What Are Some Causes of Fluctuating Blood Sugar Reading?

blood sugar reading

Common Causes of Blood Sugar Fluctuation

The primary and preferred source of blood glucose is digested food. As such, skipping a meal or eating too infrequently will result in an inadequate supply of glucose and will eventually cause blood sugar to drop. In contrast, the consumption of sugar and refined carbohydrates can easily cause blood sugar to rise because of how quickly they’re digested into a large amount of glucose.

Caffeinated beverages, such as coffee, soda and energy drinks, provide their energy boost by forcefully stimulating the adrenal glands. Because the adrenal glands are responsible for raising low levels of blood sugar, this direct stimulation will typically cause an increase in blood sugar regardless of how much glucose is currently in circulation. Furthermore, caffeinated beverages are typically high in sugar which significantly increases their potential to cause a dramatic increase in blood sugar.

Alcohol is a significant source of blood sugar fluctuation as well. Because it prevents the liver from producing glucose, it contributes to hypoglycemia by inhibiting the body’s ability to raise blood sugar. This problem is made worse by the large amounts of sugar that most alcoholic beverages contain. The sugar causes blood glucose to rise, but when the insulin response brings it too far down, the alcohol inhibits production of the glucose that is needed to lift blood sugar to an adequate level.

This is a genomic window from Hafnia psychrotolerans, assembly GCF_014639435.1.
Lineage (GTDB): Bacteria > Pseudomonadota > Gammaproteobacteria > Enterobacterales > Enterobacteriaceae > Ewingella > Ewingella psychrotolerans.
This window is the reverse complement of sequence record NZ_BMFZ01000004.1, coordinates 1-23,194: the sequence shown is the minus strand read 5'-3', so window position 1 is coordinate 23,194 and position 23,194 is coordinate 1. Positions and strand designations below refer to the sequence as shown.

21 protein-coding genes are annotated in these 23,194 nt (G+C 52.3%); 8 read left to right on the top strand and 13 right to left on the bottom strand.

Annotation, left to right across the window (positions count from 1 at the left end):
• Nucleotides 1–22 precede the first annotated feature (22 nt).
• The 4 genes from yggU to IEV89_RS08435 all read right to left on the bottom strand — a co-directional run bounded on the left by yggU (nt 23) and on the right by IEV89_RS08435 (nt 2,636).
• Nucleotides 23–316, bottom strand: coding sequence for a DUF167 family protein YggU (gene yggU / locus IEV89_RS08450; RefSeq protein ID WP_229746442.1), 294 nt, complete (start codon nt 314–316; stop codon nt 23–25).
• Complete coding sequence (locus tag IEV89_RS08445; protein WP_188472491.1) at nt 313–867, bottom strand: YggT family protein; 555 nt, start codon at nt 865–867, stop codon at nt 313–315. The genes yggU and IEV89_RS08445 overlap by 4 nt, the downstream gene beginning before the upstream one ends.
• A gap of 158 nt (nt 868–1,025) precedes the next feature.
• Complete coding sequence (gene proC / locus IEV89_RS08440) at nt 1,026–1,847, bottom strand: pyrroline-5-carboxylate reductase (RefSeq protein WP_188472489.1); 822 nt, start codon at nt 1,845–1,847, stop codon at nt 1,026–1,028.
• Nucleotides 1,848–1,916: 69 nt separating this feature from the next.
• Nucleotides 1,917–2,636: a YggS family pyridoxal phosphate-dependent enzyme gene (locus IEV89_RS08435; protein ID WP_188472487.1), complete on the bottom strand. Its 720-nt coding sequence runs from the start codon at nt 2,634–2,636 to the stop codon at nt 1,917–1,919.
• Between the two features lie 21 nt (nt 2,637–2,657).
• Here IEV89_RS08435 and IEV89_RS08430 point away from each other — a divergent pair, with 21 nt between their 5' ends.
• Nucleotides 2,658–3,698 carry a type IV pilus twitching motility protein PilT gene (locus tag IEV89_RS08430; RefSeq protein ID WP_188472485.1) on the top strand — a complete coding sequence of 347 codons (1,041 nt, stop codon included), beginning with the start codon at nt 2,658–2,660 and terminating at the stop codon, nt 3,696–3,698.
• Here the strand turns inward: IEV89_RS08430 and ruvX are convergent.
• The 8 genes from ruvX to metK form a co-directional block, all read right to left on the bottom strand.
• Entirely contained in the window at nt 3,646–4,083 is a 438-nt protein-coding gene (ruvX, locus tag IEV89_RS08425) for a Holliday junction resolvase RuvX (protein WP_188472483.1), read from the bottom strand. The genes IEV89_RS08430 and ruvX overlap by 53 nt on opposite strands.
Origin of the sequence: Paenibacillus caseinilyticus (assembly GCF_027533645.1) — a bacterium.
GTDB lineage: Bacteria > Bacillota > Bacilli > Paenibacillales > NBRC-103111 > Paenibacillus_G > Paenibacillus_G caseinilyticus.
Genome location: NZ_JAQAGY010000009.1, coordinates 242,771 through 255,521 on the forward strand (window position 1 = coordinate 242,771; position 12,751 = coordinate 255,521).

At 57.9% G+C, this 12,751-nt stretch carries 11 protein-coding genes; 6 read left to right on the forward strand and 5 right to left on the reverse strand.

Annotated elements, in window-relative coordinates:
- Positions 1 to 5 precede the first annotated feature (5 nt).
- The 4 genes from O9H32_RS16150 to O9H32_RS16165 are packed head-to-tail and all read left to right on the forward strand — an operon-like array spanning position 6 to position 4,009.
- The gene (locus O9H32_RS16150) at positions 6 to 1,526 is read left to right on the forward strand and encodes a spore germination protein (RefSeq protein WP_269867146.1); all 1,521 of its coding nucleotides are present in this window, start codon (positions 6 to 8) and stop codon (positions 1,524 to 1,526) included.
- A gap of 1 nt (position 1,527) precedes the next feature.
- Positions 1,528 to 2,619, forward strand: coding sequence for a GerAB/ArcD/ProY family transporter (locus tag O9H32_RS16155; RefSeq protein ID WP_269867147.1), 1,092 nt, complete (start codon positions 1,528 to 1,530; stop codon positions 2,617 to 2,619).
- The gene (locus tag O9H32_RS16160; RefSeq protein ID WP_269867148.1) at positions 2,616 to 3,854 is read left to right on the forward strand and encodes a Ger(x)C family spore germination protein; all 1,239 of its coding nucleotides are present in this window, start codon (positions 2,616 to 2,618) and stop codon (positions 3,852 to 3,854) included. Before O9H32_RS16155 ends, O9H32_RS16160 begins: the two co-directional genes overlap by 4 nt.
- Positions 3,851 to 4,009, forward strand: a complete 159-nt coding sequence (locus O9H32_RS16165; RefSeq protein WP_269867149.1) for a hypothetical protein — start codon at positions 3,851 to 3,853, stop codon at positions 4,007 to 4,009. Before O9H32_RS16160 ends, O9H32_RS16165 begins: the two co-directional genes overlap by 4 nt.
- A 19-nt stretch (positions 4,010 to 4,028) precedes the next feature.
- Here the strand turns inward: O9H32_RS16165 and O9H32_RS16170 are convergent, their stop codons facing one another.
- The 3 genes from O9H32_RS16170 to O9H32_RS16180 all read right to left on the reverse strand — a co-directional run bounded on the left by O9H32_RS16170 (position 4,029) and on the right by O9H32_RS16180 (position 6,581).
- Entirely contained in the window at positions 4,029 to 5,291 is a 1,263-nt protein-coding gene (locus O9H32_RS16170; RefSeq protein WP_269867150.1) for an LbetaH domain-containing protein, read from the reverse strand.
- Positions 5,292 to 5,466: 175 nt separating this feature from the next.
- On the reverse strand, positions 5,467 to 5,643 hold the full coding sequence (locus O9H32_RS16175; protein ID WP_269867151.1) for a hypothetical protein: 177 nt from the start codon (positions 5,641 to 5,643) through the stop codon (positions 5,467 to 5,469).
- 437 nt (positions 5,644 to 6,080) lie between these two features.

Some Other Factors to Consider

Extra Activity

Exercise is essential for diabetics who are working to manage their blood sugar. When you exercise, your body uses sugar for energy and the more you exercise the lower your blood sugar levels become. Keeping a regular exercise schedule is essential so you can work to balance your blood sugar levels throughout the day and eat according to the energy you put out. At the same time, unscheduled exercise or strenuous activity can cause your blood sugar levels to fluctuate and drop lower than normal. Having extra food and staying hydrated will help with this fluctuation.


Pregnancy causes a variety of hormonal changes in your body that will affect the way you manage your blood sugar levels. Even if you have had your diabetes under control for years, pregnancy changes can alter how your current blood sugar management program has worked and you must adjust your meal plans, exercise routines and even your medication levels. These will also change as the pregnancy progresses and you may find constant fluctuations are a regular occurrence. If you are diabetic, you are considered a high-risk pregnancy and should be under close supervision by your physician.

Menstrual Cycle

Similar to pregnancy, your menstrual cycle causes hormonal changes in the body that can affect blood sugar levels and your ability to control them. The week before a woman starts to menstruate, hormonal changes increase her insulin resistance and even the medications taken to lower blood sugar will not work as well, according to Dr. Betsy Dokken. Once menstruation starts, the blood sugar levels drop again. Keeping a calendar of when your menstrual cycle occurs will be helpful in learning when to expect these fluctuations and plan accordingly.


When you are sick, your body produces more hormones that are designed to help it fight the illness. Unfortunately, these hormones also work to raise the blood sugar in your body, according to the Mayo Clinic. When you are sick, your activity level tends to decrease and, depending on the illness, your appetite may also be affected. Both of these play a big role in the regulation of your blood sugar and can create fluctuations.

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